Treating Addiction Before And After A Divorce
You meet a special someone; you go through the typical stages of your relationship, from the early, nervous stages to the more committed ones.
Finally, you take the relationship to the next level, moving with each other before making a more serious commitment by becoming engaged and married. Maybe you decide to start a family, maybe not.
But then, over time, the little things become bigger, you begin to fight more often, there’s a lack of intimacy, and worse, a lack of interest altogether in the other person.
A divorce is decided upon.
That description may seem short and to the point, but it’s much harder on people than you realize. People have a hard time with change, especially significant changes in their lives. Some people deal with it as trauma. Others struggle with finding healthy ways to adapt and accept the new reality.
Sometimes people adopt healthy coping mechanisms, but other times, since divorces can be stressful and traumatic, those coping strategies may be less helpful. People often turn to self-destructive behaviors such as alcohol or substance abuse as a way to break out of the funk that the divorce has put them in.
Infidelity and financial stress are the two most common reasons for a divorce, though substance abuse is closely behind.
The average age of Americans filing for divorce is 30 years, and adults between the ages of 25-34 are more prone to substance abuse than any other age group. What’s more, people that suffer from alcohol abuse or dependence have a much higher rate of divorce than other groups.
Addiction also impacts many other areas of a sufferer’s life than their marriage.
- Financial troubles occur more frequently
- Dependency becomes a bigger priority in the lives of the sufferer
- Emotional abuse and distress have become more commonplace
- Loss of trust and lack of communication strains their relationships further
- Children of parents with dependency issues are more prone to use drugs or alcohol
- Kids from a divorced household are more likely to experience divorce themselves
It’s common for people going through divorce to experience a wide array of emotions, from sadness to grief and even anger. The divorce process can be difficult, complex, and overwhelming, so it’s crucial for people going through a divorce to lean on their support groups and find healthy coping mechanisms.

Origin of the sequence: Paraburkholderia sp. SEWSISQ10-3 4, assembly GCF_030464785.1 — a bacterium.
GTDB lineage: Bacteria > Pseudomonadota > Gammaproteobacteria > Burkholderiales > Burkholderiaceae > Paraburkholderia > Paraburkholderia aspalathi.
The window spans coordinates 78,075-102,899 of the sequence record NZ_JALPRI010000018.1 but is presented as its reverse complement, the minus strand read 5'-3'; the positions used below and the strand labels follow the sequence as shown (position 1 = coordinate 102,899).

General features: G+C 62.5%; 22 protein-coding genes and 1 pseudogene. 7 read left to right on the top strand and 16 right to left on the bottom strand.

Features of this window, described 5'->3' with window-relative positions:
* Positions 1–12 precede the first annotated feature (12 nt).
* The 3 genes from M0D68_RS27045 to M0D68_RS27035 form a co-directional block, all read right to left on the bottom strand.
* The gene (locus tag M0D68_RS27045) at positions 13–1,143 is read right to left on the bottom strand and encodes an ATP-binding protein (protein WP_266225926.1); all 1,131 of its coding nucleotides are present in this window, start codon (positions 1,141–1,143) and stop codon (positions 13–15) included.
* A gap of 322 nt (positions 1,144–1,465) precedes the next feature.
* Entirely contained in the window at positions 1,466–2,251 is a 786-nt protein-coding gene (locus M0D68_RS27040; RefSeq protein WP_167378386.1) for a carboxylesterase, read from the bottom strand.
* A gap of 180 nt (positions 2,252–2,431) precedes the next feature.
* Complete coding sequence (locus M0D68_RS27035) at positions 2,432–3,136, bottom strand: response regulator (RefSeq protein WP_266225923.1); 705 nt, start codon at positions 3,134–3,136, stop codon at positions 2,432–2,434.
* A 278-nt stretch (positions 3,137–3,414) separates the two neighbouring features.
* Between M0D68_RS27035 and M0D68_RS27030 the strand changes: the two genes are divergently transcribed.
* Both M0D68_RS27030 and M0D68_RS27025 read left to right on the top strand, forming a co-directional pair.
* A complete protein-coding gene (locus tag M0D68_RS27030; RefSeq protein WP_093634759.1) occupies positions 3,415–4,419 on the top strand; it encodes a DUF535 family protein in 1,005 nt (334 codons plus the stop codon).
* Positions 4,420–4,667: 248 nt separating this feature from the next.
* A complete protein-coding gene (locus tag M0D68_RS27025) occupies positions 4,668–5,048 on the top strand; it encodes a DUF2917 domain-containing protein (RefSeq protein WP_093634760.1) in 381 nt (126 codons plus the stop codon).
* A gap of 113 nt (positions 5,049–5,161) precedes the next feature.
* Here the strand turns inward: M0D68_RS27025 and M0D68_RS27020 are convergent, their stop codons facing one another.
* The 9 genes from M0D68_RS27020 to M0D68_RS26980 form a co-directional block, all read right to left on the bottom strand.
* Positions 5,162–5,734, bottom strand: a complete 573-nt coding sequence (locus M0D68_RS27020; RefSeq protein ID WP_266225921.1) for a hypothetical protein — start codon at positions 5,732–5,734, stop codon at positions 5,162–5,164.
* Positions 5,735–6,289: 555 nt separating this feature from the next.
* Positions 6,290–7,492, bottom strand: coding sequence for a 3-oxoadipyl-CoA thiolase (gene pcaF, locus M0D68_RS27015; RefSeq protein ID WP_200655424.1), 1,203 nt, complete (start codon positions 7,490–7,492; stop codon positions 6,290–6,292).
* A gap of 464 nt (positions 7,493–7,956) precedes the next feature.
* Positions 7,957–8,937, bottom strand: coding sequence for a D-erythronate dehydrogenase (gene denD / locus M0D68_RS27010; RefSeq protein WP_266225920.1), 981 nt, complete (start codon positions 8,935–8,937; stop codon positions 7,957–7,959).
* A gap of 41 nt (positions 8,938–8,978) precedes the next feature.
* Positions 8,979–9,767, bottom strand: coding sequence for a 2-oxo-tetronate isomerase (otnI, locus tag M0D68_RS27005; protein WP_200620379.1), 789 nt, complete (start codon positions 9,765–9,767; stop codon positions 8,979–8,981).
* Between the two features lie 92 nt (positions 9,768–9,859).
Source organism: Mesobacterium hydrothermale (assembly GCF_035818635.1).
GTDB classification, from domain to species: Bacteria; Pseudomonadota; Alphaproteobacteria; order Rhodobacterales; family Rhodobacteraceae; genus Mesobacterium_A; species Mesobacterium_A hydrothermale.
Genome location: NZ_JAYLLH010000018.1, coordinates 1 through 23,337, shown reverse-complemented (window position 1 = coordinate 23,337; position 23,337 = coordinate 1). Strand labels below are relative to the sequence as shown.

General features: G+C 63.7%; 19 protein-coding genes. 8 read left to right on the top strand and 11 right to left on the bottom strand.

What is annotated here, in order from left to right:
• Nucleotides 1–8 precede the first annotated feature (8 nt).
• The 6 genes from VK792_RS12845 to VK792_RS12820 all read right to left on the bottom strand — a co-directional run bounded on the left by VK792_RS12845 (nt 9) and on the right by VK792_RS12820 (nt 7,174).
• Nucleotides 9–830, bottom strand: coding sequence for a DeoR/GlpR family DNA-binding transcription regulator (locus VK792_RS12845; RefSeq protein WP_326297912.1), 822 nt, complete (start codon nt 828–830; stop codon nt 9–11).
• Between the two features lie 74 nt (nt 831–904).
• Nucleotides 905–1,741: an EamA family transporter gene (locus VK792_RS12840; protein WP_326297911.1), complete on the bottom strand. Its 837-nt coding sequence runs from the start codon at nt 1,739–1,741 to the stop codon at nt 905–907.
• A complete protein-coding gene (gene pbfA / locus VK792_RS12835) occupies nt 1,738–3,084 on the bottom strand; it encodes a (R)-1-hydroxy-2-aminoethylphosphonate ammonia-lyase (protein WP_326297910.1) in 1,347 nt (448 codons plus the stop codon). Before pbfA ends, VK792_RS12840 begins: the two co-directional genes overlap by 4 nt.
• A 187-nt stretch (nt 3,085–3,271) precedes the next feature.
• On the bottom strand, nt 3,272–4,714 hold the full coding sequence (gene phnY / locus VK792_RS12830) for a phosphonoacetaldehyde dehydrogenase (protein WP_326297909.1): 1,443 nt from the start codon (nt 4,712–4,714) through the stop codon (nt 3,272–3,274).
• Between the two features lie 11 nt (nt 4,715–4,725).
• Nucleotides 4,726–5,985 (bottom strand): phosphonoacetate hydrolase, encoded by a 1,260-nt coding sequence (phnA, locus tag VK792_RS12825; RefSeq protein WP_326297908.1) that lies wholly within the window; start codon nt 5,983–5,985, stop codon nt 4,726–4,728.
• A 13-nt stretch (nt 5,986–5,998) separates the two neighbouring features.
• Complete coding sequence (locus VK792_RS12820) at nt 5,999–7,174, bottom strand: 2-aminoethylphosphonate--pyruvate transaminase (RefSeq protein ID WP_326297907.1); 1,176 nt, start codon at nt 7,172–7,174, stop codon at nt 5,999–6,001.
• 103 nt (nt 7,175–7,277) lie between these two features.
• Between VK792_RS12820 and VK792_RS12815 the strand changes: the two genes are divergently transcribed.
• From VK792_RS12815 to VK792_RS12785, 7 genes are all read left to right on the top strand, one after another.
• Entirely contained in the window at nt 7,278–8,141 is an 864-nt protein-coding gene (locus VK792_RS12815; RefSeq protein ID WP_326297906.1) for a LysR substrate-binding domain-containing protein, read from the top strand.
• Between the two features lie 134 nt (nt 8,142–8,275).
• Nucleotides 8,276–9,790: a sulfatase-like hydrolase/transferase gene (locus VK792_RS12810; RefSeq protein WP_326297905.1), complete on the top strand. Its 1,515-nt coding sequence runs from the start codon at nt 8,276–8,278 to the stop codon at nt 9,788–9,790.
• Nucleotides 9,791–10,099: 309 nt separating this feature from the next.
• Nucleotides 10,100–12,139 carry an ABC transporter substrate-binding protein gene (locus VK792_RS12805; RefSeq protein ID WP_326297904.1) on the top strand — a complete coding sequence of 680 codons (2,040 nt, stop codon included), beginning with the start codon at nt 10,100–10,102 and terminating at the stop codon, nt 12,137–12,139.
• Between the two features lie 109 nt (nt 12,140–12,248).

Sometimes, however, relationships that are damaged from addiction and dependency can survive through addiction, but it requires work toward treatment and rehabilitation.
In cases of divorce based on addiction issues, finding suitable treatment options and therapies that will help with the addiction but also provide a foundation of healthier living by examining the underlying issues associated with addiction will help the relationship and the sufferer together.
Types Of Therapy Available
Finding addiction treatment can take different forms depending on the person’s addiction. Some may be able to get help through traditional talk therapy and behavioral therapy, while others may need to get medical assistance.
The key to therapy is recovery and long-term help against relapse.
The most common form of treatment and recovery is behavioral in practice and design.
For example, in behavioral therapy, you’ll do talk therapy either in one-on-one, in family, or in group settings to work on the triggers of addiction and establish coping mechanisms and skills to avoid the desire to consume.
There are a variety of different behavioral therapies to choose from;
- Exercise rehab services – focusing on physical activity as a way to deal with the stresses and triggers that cause negative behaviors
- Christian rehab services – focus on creating a path of deeper understanding and the ability to look into scripture for support in difficult times
- Hypnotherapy – a focus on changing the perception of the triggers that cause addiction
- Art, Music, and Creative therapy – an emphasis on providing a mental catharsis and outlet for the stresses that lead to negative behaviors
Medication-Assisted Treatment (MAT)
In more severe cases of addiction, medications may be needed and are diagnosed by board-certified addiction specialists. In those cases, an MAT course is recommended, and non-addictive medications are prescribed to help with withdrawal and cravings associated with the addiction.
MATs stand for medication-assisted treatment and don’t deal with the underlying root cause of addiction but treat the physical and psychological dependencies.